1   And looking intently at the council, Paul said, “Brothers, I have lived my life before God in all good conscience up to this day.” 2 And the high priest Ananias commanded those who stood by him to strike him on the mouth. 3 Then Paul said to him, “God is going to strike you, you whitewashed wall! Are you sitting to judge me according to the law, and yet contrary to the law you order me to be struck?” 4 Those who stood by said, “Would you revile God’s high priest?” 5 And Paul said, “I did not know, brothers, that he was the high priest, for it is written, ‘You shall not speak evil of a ruler of your people.’”

6 Now when Paul perceived that one part were Sadducees and the other Pharisees, he cried out in the council, “Brothers, I am a Pharisee, a son of Pharisees. It is with respect to the hope and the resurrection of the dead that I am on trial.” 7 And when he had said this, a dissension arose between the Pharisees and the Sadducees, and the assembly was divided. 8 For the Sadducees say that there is no resurrection, nor angel, nor spirit, but the Pharisees acknowledge them all. 9 Then a great clamor arose, and some of the scribes of the Pharisees’ party stood up and contended sharply, “We find nothing wrong in this man. What if a spirit or an angel spoke to him?” 10 And when the dissension became violent, the tribune, afraid that Paul would be torn to pieces by them, commanded the soldiers to go down and take him away from among them by force and bring him into the barracks.

11 The following night the Lord stood by him and said, “Take courage, for as you have testified to the facts about me in Jerusalem, so you must testify also in Rome.”

12 When it was day, the Jews made a plot and bound themselves by an oath neither to eat nor drink till they had killed Paul. 13 There were more than forty who made this conspiracy. 14 They went to the chief priests and elders and said, “We have strictly bound ourselves by an oath to taste no food till we have killed Paul. 15 Now therefore you, along with the council, give notice to the tribune to bring him down to you, as though you were going to determine his case more exactly. And we are ready to kill him before he comes near.”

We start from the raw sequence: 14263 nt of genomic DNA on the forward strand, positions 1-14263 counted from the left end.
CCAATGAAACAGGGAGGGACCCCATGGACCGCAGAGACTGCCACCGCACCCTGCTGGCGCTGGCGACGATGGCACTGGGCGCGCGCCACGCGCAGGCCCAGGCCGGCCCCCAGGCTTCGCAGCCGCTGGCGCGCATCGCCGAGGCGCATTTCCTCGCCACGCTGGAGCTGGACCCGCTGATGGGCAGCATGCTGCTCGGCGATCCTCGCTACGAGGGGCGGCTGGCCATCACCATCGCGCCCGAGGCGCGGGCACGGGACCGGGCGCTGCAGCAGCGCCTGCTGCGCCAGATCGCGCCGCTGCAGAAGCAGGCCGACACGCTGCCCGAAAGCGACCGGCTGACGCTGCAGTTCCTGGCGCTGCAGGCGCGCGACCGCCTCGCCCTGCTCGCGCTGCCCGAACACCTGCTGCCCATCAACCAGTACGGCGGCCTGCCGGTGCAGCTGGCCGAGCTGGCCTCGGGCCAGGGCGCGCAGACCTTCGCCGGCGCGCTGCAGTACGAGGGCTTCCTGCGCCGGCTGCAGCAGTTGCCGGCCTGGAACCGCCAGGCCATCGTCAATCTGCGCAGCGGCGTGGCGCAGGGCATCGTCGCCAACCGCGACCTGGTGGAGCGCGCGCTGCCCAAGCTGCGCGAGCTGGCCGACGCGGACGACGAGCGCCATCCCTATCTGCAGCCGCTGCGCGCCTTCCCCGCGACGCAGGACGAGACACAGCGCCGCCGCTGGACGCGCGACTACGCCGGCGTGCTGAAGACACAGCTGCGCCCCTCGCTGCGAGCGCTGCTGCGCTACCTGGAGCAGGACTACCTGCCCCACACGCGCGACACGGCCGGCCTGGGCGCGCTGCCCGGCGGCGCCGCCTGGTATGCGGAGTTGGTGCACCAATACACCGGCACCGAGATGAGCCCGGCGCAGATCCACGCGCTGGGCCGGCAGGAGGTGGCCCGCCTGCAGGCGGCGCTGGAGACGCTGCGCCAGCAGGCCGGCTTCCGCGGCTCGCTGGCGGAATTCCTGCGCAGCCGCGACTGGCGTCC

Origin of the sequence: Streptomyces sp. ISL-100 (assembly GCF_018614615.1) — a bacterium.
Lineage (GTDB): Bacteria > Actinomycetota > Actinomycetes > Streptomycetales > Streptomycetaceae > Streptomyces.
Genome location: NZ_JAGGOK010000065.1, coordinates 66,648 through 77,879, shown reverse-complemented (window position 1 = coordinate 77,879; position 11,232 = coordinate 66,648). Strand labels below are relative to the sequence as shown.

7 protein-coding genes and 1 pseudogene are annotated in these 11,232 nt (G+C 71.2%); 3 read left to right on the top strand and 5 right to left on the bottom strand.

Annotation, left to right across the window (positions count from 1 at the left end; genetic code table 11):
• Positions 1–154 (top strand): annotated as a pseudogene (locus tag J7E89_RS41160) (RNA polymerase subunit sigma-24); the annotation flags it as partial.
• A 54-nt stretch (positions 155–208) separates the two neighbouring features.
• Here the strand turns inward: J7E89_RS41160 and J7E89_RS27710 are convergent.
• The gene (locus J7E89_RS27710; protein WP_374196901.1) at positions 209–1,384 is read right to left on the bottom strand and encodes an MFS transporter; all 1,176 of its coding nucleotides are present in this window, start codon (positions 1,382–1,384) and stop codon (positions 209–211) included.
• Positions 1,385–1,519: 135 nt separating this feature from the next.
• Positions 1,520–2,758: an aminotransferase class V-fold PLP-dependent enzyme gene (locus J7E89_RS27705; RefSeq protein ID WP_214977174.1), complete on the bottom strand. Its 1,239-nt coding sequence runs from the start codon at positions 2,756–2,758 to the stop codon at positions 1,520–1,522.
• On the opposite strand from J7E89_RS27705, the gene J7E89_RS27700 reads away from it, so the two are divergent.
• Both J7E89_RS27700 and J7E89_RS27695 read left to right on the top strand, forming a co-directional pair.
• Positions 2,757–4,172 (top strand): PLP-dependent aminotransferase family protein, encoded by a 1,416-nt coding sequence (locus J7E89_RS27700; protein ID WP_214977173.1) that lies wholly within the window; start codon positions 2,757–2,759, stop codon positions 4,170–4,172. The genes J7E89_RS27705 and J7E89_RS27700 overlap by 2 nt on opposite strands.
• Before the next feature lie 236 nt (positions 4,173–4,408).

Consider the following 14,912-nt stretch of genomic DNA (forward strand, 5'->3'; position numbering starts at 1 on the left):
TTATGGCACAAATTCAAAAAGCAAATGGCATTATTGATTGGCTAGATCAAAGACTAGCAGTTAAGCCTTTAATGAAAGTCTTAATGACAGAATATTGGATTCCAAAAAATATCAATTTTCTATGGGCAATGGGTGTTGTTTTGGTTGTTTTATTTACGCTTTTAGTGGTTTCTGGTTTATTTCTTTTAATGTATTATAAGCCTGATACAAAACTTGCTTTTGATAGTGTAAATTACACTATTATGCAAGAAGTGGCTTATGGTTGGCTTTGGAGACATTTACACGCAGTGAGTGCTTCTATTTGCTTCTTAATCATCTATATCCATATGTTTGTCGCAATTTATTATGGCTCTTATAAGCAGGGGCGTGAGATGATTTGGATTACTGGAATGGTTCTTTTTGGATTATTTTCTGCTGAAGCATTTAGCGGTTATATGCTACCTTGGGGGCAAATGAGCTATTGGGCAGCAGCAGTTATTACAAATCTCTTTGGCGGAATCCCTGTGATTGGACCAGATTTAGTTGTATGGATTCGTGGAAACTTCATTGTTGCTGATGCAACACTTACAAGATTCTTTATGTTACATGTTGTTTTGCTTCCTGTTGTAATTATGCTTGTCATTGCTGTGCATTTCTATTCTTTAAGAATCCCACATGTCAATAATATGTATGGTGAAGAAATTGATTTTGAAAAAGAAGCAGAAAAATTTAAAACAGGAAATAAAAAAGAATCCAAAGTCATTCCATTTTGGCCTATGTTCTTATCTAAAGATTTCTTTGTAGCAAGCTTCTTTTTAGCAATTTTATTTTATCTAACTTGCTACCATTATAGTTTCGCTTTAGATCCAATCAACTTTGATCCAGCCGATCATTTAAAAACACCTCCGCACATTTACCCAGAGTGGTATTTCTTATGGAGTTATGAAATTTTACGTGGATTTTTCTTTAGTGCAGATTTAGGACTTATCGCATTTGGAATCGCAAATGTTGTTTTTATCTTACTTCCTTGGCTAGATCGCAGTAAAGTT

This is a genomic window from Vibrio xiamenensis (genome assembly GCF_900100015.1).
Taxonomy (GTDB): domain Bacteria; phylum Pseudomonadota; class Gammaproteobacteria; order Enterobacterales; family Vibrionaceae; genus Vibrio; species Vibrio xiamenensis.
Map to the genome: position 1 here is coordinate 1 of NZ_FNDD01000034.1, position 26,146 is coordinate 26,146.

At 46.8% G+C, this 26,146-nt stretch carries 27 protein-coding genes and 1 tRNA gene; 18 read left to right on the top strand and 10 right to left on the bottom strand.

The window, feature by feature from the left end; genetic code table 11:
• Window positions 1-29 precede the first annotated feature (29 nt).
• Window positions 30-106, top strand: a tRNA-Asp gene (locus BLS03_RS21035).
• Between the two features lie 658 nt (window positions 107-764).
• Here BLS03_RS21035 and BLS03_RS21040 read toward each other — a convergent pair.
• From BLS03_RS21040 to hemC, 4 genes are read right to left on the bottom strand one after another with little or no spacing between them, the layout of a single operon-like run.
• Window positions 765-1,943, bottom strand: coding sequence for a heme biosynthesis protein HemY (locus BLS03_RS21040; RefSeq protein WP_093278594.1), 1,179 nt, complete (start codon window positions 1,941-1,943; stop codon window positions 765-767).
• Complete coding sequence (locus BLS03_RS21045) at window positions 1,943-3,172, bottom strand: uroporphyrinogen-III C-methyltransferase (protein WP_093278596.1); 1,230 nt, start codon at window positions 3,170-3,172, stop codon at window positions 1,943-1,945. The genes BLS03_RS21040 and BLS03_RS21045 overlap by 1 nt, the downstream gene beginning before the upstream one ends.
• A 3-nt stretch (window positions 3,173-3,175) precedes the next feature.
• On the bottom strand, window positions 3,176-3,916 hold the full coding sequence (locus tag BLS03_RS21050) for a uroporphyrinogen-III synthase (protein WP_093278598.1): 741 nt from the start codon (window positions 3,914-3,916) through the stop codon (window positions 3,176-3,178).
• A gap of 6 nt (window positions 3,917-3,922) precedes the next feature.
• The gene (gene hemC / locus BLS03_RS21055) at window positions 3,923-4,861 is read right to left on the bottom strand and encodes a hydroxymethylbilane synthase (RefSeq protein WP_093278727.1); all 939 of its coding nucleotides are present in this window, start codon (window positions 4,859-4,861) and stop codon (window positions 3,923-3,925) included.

16 Now the son of Paul’s sister heard of their ambush, so he went and entered the barracks and told Paul. 17 Paul called one of the centurions and said, “Take this young man to the tribune, for he has something to tell him.” 18 So he took him and brought him to the tribune and said, “Paul the prisoner called me and asked me to bring this young man to you, as he has something to say to you.” 19 The tribune took him by the hand, and going aside asked him privately, “What is it that you have to tell me?” 20 And he said, “The Jews have agreed to ask you to bring Paul down to the council tomorrow, as though they were going to inquire somewhat more closely about him. 21 But do not be persuaded by them, for more than forty of their men are lying in ambush for him, who have bound themselves by an oath neither to eat nor drink till they have killed him. And now they are ready, waiting for your consent.” 22 So the tribune dismissed the young man, charging him, “Tell no one that you have informed me of these things.”

23 Then he called two of the centurions and said, “Get ready two hundred soldiers, with seventy horsemen and two hundred spearmen to go as far as Caesarea at the third hour of the night. 24 Also provide mounts for Paul to ride and bring him safely to Felix the governor.” 25 And he wrote a letter to this effect: